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2. The Mortgage Loan Process

If you've never applied for a mortgage, just the application itself can be intimidating. This form, five pages long, has about 300 boxes that you're asked to put information into—all the while using words that you've probably never used.

Mortgage companies make mortgages all day long—that's their job—so to the people in these companies, these terms are their second language, and they throw them around repeatedly, sometimes to each other and sometimes when they are talking to their customers.

Do you have to know all these terms? No, not at all. But there are definitely key words and processes that you absolutely must know about.

Mortgage Calculators Found on the Internet Will Always Tell You to Buy.

Are you ready to buy? Do you feel comfortable with the whole process? These are some emotional questions that you need to ask yourself before you go too much further. Regardless of what the advertisements say, not everyone needs a home mortgage just for the sake of having one. But if you pay attention, the message that you do need one is being pounded into your head at every turn. Or at least it seems that way when you begin thinking about owning your first home.

Sure, there are certain tax advantages to owning. Mortgage interest is one of the few tax deductions that is still around so, yes, there's certainly a tax advantage to owning your own home and taking out a home loan instead of paying rent. However, there are two types of issues you need to consider before you jump into the home-buying pool: financial and emotional.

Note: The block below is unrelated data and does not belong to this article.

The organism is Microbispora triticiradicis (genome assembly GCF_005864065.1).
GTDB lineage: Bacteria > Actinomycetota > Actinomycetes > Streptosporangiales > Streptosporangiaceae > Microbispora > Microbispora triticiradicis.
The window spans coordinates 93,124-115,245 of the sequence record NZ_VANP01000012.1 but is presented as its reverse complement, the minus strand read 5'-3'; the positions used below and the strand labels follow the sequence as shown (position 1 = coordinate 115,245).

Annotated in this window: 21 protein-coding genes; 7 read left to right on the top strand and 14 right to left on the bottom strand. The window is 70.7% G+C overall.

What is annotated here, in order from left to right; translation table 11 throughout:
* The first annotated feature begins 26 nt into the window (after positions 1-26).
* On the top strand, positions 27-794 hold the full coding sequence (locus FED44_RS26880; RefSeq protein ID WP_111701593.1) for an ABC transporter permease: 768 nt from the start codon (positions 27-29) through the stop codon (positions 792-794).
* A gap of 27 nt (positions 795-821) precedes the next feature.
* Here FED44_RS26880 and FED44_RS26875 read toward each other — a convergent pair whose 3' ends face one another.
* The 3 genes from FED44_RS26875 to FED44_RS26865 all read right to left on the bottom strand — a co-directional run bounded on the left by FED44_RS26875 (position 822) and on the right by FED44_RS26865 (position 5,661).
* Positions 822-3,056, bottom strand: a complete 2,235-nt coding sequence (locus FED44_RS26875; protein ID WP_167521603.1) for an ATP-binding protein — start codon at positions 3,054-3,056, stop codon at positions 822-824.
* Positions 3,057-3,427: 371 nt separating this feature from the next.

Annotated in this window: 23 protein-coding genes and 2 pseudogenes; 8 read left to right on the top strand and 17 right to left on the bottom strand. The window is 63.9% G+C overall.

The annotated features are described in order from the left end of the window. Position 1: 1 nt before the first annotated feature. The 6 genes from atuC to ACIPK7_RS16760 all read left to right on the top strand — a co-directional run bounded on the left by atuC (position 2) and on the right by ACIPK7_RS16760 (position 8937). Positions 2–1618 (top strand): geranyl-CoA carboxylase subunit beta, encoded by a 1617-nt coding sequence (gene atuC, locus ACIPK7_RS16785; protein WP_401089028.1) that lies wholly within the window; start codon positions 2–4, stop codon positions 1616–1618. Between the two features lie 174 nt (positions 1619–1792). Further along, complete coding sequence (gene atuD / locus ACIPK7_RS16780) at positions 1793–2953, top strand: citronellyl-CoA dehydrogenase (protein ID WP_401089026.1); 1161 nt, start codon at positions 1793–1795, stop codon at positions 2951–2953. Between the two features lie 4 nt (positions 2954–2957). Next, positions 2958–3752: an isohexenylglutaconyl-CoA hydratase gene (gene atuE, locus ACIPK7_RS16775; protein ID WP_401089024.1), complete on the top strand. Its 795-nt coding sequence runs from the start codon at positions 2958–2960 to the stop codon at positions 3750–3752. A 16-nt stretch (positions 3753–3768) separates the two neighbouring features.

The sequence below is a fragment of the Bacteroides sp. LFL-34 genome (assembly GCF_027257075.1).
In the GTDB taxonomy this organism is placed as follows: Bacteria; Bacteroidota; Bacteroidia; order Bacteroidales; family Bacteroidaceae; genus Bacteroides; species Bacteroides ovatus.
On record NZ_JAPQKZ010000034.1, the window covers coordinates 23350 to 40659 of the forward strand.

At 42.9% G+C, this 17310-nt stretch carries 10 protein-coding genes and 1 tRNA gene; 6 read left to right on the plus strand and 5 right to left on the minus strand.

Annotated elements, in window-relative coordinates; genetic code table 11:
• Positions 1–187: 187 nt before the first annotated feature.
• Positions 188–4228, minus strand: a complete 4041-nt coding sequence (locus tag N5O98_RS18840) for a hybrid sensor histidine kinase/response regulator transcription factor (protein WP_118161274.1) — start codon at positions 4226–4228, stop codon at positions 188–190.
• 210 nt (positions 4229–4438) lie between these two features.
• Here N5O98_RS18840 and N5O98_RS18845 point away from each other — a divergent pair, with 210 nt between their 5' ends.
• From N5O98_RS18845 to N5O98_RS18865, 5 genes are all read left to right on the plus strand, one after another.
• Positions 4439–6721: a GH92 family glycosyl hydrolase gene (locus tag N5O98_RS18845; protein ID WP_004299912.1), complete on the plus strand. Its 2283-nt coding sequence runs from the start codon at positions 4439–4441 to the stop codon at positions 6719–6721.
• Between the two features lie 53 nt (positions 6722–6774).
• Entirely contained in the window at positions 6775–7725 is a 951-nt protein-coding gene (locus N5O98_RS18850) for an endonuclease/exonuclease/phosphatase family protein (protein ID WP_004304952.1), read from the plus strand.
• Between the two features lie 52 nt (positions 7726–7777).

From a financial perspective, there are significant tax advantages if you itemize your tax deductions. Not only will you have mortgage interest as a tax deduction, but you may also be able to deduct certain property taxes that you pay on the property.

You can run some of these numbers yourself by using one of the "rent versus buy" calculators found on pretty much any real estate or mortgage Web site. They're everywhere. I Googled the words "Rent + Buy + calculator" and got back over two million results. All these calculators use similar formulas, and they all take into consideration:

Current rent payment Purchase price of the home Percentage down payment Loan term Rate

Years you plan on owning a home Property taxes

Expected home appreciation Your income tax bracket

Using these variables, the calculators attempt to determine whether— from a financial perspective, anyway—it makes sense for you to buy a house and take out a mortgage on it.

When you rent a property, you're not getting anything back on your monthly payments. You're giving someone else a part of your wealth in order to use that person's property. You get no property appreciation, you get none of the tax benefits, and there is no return on your monthly investment.

The odd thing about these calculators is they hardly ever tell you that it's not a good thing to buy a home. The numbers typically show that it's to the consumer's benefit to buy. There are many financial advantages to owning property, all of which are reflected in the criteria that these calculators use, so the calculators almost never tell you not to buy. The only time these things will tell you that it's not a good idea to buy is when rents in your area are ridiculously low and interest rates and the sale price of the home you're interested in are high. However, this situation would truly be an anomaly. If rates are high and homes are expensive, then you can expect rents to be high as well. These calculators will always tell you to buy.

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